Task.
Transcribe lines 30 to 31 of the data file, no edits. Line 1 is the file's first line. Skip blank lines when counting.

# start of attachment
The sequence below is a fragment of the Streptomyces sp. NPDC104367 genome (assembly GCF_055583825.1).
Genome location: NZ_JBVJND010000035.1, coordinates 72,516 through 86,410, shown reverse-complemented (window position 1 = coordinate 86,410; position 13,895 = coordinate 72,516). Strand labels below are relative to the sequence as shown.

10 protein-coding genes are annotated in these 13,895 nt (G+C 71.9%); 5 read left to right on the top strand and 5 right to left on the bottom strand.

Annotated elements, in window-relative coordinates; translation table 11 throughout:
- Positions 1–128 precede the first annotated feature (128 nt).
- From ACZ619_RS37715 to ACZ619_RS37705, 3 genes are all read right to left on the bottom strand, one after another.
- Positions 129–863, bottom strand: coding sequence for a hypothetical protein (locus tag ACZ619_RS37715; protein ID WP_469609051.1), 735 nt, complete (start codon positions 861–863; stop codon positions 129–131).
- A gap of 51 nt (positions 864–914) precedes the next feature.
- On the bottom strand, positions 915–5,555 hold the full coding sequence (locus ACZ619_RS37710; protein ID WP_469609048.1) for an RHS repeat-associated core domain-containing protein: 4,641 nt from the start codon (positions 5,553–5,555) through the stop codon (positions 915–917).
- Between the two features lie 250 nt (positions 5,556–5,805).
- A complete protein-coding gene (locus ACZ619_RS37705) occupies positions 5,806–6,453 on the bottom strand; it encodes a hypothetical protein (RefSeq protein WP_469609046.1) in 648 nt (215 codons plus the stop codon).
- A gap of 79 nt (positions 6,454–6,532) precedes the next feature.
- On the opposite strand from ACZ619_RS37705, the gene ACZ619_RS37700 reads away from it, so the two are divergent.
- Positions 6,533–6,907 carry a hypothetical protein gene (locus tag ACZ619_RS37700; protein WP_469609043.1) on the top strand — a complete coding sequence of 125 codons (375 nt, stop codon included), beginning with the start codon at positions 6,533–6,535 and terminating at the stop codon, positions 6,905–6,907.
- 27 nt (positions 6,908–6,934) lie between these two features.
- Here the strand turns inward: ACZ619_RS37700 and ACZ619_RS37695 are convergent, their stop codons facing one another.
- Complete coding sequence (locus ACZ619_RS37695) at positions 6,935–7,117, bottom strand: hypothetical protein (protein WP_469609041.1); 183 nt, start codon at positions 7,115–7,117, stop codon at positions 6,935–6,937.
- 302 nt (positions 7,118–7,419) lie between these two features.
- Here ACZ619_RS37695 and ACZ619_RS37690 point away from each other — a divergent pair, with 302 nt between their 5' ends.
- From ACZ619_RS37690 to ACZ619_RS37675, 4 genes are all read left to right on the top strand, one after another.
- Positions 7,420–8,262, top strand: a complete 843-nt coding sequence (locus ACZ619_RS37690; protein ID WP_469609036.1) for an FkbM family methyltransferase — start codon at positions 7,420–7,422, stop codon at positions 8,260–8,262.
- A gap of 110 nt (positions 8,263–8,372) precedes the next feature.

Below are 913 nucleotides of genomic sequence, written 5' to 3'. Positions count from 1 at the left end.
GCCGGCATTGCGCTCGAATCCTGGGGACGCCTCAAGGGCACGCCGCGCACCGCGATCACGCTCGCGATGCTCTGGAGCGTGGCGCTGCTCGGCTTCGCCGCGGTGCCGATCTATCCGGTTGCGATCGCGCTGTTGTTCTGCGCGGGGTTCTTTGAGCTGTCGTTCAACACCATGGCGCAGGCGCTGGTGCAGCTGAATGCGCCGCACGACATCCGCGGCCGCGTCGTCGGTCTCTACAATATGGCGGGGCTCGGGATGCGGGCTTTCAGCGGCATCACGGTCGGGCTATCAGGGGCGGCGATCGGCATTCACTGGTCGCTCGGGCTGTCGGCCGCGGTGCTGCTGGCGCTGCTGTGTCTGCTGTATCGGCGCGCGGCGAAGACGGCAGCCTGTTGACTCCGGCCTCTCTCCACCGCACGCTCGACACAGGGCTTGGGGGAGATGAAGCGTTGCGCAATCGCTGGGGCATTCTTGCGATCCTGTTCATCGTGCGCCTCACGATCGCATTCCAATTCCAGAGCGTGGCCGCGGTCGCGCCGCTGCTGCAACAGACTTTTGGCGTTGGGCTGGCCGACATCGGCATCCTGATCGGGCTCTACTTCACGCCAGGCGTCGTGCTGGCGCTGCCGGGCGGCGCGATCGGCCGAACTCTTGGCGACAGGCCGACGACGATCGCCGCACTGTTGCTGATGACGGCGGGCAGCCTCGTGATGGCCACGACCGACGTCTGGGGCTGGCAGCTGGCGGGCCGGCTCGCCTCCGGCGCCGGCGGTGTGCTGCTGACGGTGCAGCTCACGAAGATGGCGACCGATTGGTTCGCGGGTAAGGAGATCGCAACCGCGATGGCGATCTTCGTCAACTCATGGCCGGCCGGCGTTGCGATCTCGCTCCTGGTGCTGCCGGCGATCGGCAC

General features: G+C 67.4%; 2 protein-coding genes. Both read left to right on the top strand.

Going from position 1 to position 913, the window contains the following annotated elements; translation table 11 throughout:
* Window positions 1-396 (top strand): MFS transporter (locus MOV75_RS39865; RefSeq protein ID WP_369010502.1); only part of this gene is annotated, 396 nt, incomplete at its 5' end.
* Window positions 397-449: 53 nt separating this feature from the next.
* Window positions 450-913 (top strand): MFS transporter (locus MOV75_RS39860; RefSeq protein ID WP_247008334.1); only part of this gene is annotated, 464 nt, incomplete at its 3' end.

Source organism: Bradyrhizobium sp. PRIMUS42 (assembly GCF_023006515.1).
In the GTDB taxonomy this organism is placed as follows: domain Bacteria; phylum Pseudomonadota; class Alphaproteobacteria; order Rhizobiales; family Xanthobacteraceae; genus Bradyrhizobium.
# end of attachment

Source organism: Bradyrhizobium sp. PRIMUS42 (assembly GCF_023006515.1).
In the GTDB taxonomy this organism is placed as follows: domain Bacteria; phylum Pseudomonadota; class Alphaproteobacteria; order Rhizobiales; family Xanthobacteraceae; genus Bradyrhizobium.